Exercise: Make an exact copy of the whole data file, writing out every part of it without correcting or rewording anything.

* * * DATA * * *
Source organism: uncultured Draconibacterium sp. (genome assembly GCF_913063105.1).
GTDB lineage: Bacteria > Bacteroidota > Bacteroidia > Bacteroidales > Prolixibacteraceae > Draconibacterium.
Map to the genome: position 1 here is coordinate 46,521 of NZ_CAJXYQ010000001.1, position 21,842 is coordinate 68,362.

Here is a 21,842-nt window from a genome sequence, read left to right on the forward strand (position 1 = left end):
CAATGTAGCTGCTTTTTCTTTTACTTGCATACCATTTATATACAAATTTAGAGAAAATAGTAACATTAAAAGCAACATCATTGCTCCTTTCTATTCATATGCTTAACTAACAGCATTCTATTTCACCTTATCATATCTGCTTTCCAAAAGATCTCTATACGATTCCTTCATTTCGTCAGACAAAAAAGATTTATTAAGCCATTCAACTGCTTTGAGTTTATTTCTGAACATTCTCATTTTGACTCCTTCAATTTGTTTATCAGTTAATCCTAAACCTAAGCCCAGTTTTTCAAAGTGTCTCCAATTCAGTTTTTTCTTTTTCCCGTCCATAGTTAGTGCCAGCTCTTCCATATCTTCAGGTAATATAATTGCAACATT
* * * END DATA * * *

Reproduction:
Source organism: uncultured Draconibacterium sp. (genome assembly GCF_913063105.1).
GTDB lineage: Bacteria > Bacteroidota > Bacteroidia > Bacteroidales > Prolixibacteraceae > Draconibacterium.
Map to the genome: position 1 here is coordinate 46,521 of NZ_CAJXYQ010000001.1, position 21,842 is coordinate 68,362.

Here is a 21,842-nt window from a genome sequence, read left to right on the forward strand (position 1 = left end):
CAATGTAGCTGCTTTTTCTTTTACTTGCATACCATTTATATACAAATTTAGAGAAAATAGTAACATTAAAAGCAACATCATTGCTCCTTTCTATTCATATGCTTAACTAACAGCATTCTATTTCACCTTATCATATCTGCTTTCCAAAAGATCTCTATACGATTCCTTCATTTCGTCAGACAAAAAAGATTTATTAAGCCATTCAACTGCTTTGAGTTTATTTCTGAACATTCTCATTTTGACTCCTTCAATTTGTTTATCAGTTAATCCTAAACCTAAGCCCAGTTTTTCAAAGTGTCTCCAATTCAGTTTTTTCTTTTTCCCGTCCATAGTTAGTGCCAGCTCTTCCATATCTTCAGGTAATATAATTGCAACATT